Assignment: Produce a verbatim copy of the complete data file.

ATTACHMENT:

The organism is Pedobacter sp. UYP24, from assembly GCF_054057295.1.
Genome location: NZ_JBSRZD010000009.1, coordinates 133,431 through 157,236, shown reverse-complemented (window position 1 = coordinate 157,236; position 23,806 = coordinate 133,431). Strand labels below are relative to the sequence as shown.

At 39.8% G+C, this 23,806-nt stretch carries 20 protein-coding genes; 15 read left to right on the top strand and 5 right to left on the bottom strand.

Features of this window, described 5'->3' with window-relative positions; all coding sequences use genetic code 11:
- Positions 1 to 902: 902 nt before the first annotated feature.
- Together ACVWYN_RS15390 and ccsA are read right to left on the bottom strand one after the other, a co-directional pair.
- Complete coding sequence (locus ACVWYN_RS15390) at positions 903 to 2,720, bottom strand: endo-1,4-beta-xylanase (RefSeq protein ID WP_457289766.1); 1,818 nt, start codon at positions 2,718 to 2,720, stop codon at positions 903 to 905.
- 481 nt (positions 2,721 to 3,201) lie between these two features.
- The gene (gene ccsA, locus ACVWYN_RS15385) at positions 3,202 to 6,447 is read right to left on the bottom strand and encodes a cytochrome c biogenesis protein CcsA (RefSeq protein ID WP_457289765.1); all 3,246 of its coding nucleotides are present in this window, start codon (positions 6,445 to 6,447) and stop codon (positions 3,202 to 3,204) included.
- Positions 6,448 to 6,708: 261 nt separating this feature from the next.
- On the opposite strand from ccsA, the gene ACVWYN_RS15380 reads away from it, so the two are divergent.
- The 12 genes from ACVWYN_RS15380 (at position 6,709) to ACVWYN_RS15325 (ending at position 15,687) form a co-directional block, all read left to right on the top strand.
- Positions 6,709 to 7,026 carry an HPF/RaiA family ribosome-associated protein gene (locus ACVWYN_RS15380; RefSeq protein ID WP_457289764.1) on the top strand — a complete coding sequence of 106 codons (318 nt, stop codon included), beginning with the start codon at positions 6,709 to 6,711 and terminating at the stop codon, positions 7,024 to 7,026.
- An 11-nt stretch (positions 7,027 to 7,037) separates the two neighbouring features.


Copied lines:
The organism is Pedobacter sp. UYP24, from assembly GCF_054057295.1.
Genome location: NZ_JBSRZD010000009.1, coordinates 133,431 through 157,236, shown reverse-complemented (window position 1 = coordinate 157,236; position 23,806 = coordinate 133,431). Strand labels below are relative to the sequence as shown.

At 39.8% G+C, this 23,806-nt stretch carries 20 protein-coding genes; 15 read left to right on the top strand and 5 right to left on the bottom strand.

Features of this window, described 5'->3' with window-relative positions; all coding sequences use genetic code 11:
- Positions 1 to 902: 902 nt before the first annotated feature.
- Together ACVWYN_RS15390 and ccsA are read right to left on the bottom strand one after the other, a co-directional pair.
- Complete coding sequence (locus ACVWYN_RS15390) at positions 903 to 2,720, bottom strand: endo-1,4-beta-xylanase (RefSeq protein ID WP_457289766.1); 1,818 nt, start codon at positions 2,718 to 2,720, stop codon at positions 903 to 905.
- 481 nt (positions 2,721 to 3,201) lie between these two features.
- The gene (gene ccsA, locus ACVWYN_RS15385) at positions 3,202 to 6,447 is read right to left on the bottom strand and encodes a cytochrome c biogenesis protein CcsA (RefSeq protein ID WP_457289765.1); all 3,246 of its coding nucleotides are present in this window, start codon (positions 6,445 to 6,447) and stop codon (positions 3,202 to 3,204) included.
- Positions 6,448 to 6,708: 261 nt separating this feature from the next.
- On the opposite strand from ccsA, the gene ACVWYN_RS15380 reads away from it, so the two are divergent.
- The 12 genes from ACVWYN_RS15380 (at position 6,709) to ACVWYN_RS15325 (ending at position 15,687) form a co-directional block, all read left to right on the top strand.
- Positions 6,709 to 7,026 carry an HPF/RaiA family ribosome-associated protein gene (locus ACVWYN_RS15380; RefSeq protein ID WP_457289764.1) on the top strand — a complete coding sequence of 106 codons (318 nt, stop codon included), beginning with the start codon at positions 6,709 to 6,711 and terminating at the stop codon, positions 7,024 to 7,026.
- An 11-nt stretch (positions 7,027 to 7,037) separates the two neighbouring features.